The introduction of CCTV at a city centre laneway, plagued by dumping, has been welcomed.
The local council has erected CCTV on a private laneway in William Street in response to commercial waste being dumped there illegally.
The move is part of efforts by the council and the NI Environment Agency to address the issue and encourage businesses to act responsibly over waste disposal. The council’s Enforcement & Cleansing teams regularly visit the area to inspect and remove waste bags and food waste from the laneway, whilst environmental health teams have been reminding traders of their duties.
Colr. Martin Reilly, Chair of Environment and Regeneration Committee, said: “This type of indiscriminate dumping is having a hugely negative impact on the local community who live, work and shop in the William Street area and we are very pleased that CCTV has been erected in this area. Hopeful that it will go some way towards helping us address this issue.”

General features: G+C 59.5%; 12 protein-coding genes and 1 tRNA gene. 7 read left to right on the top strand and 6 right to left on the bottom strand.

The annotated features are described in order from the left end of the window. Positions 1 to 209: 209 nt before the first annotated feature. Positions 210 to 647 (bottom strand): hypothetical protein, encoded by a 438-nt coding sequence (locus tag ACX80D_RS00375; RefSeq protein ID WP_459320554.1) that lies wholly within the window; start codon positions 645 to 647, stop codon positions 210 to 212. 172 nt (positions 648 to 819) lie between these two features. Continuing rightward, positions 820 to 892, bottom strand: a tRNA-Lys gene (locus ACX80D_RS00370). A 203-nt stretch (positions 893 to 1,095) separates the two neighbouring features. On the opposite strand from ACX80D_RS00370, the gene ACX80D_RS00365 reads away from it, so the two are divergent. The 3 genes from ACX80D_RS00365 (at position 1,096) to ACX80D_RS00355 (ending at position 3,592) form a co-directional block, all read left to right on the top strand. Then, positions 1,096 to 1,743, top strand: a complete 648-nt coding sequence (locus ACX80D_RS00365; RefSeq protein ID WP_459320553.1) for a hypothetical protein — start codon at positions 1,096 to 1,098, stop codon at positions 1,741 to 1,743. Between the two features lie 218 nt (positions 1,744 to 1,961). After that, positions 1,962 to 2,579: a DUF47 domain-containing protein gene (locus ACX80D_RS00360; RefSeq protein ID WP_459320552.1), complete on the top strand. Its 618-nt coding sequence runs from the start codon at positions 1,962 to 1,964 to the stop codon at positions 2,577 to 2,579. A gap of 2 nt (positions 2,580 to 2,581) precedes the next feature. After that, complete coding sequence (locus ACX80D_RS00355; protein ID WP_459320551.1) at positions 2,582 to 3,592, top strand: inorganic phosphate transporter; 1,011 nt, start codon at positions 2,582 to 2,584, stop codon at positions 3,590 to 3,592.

“The council is not responsible for and should never need to clean up areas in the city centre that are privately owned and which have deposits of commercial waste that is the responsibility of private traders.”
Sinn Féin Councillor Patricia Logue said: “The rubbish being illegally dumped in this laneway at William Street has been a blot on the landscape and an environmental hazard for many years now.
“The council and other agencies have tried everything to find a resolution but to no avail.
“Anywhere that rubbish is dumped on this scale there is the possibility of attracting mice and rats. Hopefully, the installation of the camera will go some way to act as deterrent to this dumping.
“Apart from these repeat hotspots our city centre is looking beautiful for Christmas and the New Year and the council workers need to be commended for everything they’re doing to achieve that.”
When a person is found guilty of indiscriminate dumping they can face prison, a possible fine up to £20,000 or both.